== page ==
How to Document a Car Accident

Date: February 14, 2024
Taking photos after car accident

When seeking compensation for a car accident injury, proof is everything. You would not be in line for financial compensation without evidence of what happened and how you have suffered. You need to begin documenting the car accident right after it happens to build the strongest legal case. However, you may not be in the best position to build your case on your own. An experienced car accident lawyer can do the hard work for you, using their experience and reputation to help you get the most possible money for your injuries.

Write Down the Contact Information of the Driver

At the scene, you should obtain information from the other driver that includes the following:

  • Their driver’s license number
  • Their contact information
  • Their insurance carrier and policy number

Take Photos of the Accident Scene and Injuries

After a car accident, gathering as much evidence as possible is crucial, and taking photographs is essential. Capture images of various elements at the accident scene:

  • Vehicle damage: Photograph your car from all angles, including interior damage. Repeat this process for other vehicles involved.
  • Evidence of the accident: Look for skid marks, broken glass, debris, or spilled cargo. These details can provide crucial context.
  • Traffic lights and signs: Take pictures of nearby traffic signals or signs, noting any obstructions or anomalies.
  • Area surrounding the scene: Capture the surroundings, including buildings, landscaping, and potential security cameras. These details may influence the accident’s dynamics.
  • License plates and documentation: Take pictures of license plates, vehicle makes/models, and relevant documents like driver’s licenses and insurance papers.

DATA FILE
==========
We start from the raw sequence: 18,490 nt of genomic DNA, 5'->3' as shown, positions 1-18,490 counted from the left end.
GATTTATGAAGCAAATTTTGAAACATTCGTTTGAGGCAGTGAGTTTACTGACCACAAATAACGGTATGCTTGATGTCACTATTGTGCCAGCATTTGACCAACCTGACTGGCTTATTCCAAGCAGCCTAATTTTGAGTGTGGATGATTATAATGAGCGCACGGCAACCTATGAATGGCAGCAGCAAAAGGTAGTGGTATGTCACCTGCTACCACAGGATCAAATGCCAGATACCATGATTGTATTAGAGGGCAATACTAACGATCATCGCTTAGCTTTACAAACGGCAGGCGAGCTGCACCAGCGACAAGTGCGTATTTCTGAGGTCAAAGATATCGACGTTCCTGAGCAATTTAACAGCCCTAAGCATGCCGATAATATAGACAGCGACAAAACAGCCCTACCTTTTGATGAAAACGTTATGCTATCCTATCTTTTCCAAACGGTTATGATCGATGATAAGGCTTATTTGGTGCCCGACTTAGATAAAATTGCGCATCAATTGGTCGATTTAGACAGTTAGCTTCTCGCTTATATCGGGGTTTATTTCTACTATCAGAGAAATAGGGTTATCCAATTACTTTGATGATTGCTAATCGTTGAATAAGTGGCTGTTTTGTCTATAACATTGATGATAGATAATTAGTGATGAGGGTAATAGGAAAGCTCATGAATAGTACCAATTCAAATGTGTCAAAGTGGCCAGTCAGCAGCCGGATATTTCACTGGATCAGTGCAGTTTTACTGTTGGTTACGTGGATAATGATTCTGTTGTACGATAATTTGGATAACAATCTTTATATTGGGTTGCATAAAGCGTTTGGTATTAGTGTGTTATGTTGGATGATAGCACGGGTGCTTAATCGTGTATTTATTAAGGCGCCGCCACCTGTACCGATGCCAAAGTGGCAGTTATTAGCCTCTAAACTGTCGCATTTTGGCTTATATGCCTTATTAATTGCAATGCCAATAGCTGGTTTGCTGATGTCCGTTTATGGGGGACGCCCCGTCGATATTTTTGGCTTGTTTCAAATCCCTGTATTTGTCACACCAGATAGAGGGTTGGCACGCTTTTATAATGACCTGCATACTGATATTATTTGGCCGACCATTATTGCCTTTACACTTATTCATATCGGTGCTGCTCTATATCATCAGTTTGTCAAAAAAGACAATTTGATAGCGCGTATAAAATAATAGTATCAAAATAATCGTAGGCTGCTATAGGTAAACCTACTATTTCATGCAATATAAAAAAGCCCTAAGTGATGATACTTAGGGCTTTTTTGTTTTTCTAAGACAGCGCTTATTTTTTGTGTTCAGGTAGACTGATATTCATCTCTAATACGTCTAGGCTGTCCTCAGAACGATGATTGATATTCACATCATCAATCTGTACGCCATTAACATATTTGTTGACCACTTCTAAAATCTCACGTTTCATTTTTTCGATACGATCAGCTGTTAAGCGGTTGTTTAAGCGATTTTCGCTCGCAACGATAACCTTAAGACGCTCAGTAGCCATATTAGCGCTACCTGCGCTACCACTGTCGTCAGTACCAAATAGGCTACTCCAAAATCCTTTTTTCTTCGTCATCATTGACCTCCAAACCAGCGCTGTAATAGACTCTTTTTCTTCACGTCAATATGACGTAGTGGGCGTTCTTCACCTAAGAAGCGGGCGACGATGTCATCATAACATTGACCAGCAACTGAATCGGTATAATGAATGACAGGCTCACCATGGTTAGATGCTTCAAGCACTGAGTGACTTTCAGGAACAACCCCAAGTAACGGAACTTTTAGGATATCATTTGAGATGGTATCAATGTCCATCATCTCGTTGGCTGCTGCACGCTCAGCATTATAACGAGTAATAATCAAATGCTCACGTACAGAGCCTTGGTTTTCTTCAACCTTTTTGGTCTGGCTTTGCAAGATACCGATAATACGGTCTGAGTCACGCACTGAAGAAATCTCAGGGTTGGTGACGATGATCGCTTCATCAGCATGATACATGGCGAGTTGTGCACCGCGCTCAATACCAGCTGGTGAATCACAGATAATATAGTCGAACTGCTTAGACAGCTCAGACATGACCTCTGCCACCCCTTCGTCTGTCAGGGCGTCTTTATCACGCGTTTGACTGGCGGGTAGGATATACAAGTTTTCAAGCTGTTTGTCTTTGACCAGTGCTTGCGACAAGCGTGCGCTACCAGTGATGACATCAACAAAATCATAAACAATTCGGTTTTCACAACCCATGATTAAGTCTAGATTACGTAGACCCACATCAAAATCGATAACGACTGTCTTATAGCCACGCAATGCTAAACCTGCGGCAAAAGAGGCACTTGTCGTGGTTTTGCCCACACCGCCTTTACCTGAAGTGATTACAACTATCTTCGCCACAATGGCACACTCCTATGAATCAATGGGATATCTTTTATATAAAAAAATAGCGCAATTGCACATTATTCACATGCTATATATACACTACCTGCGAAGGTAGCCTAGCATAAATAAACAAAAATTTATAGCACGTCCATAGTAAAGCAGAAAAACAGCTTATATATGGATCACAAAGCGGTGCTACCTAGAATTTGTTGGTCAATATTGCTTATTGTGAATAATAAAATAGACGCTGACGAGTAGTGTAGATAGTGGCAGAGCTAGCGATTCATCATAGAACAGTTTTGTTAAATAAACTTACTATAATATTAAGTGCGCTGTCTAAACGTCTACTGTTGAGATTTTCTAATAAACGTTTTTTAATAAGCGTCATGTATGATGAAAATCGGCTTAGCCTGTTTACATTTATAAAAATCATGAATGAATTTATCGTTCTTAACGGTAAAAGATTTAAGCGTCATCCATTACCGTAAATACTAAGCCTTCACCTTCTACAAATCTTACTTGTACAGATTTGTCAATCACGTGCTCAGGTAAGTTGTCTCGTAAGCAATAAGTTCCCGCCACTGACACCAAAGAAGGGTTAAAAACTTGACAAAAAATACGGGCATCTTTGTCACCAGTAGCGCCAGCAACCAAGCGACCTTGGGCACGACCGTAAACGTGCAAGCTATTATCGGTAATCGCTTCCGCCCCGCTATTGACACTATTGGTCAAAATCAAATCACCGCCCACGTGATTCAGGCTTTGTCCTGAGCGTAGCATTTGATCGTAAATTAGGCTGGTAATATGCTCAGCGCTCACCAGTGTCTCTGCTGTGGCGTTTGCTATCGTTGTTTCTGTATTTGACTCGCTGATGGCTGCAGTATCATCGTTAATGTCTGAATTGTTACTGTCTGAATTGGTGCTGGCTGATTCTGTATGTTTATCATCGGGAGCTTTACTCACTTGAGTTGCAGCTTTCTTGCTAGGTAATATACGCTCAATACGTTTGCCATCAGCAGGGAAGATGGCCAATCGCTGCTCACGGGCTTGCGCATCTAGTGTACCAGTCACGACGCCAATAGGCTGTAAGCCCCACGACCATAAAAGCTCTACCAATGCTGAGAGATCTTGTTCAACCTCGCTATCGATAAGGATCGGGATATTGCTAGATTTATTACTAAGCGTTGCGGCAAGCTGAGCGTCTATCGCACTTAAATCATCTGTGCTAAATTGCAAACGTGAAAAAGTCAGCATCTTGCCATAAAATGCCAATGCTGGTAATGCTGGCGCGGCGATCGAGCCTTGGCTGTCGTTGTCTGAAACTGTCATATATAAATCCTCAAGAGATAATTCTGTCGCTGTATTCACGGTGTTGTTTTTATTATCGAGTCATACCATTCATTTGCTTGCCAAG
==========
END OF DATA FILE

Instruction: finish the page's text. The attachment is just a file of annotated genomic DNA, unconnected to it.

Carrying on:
• Injuries: After ensuring the safety of yourself and your passengers, it is crucial to photograph any injuries sustained. Promptly documenting injuries is essential for insurance claims or potential personal injury lawsuits.

Keep Medical Records

Retaining and organizing all receipts, medical bills, and records related to the accident is essential. Insurance companies require detailed documentation to reimburse expenses, especially for significant claims. Various expenses stemming from the accident, including personal and property damages, lost wages, and towing fees, may be covered by auto insurance policies. The coverage depends on factors such as the accident’s location, type of insurance held, fault determination, and ability to substantiate the case.

If unsure, consulting with a lawyer about rights and entitlements is advisable. Meanwhile, diligently preserving paperwork associated with the accident is crucial. Examples of documents to retain include medical bills, insurance correspondence, official accident records, pay stubs for wage loss calculations, repair estimates, and towing and rental expenses.

Have an Accident Journal

Maintaining a car accident journal is recommended to ensure accurate recall of important details following a car accident. Memories can fade over time, making remembering specific aspects of the incident and its aftermath challenging. This journal serves as a personal record of observations and thoughts about the accident, aiding in accurately recounting the event.

The journal can be kept in various formats, including handwritten notes, digital documents, or voice recordings. It should include factual details such as the accident’s date, time, and location. No detail is too small to include in the journal, as each information contributes to a comprehensive accident narrative.

Contact Our New Jersey Car Accident Lawyers at Kitrick, McWeeney & Wells, LLC for Legal Help Today

Contact our New Jersey car accident lawyers at Kitrick, McWeeney & Wells, LLC for assistance after a crash. We will investigate your accident and compile evidence. Call us at 732-920-8383 or contact us online to schedule a free consultation. Located in Manasquan and Brick, New Jersey, we serve clients in Middlesex County, Atlantic County, Mercer County, Monmouth County, and Ocean County.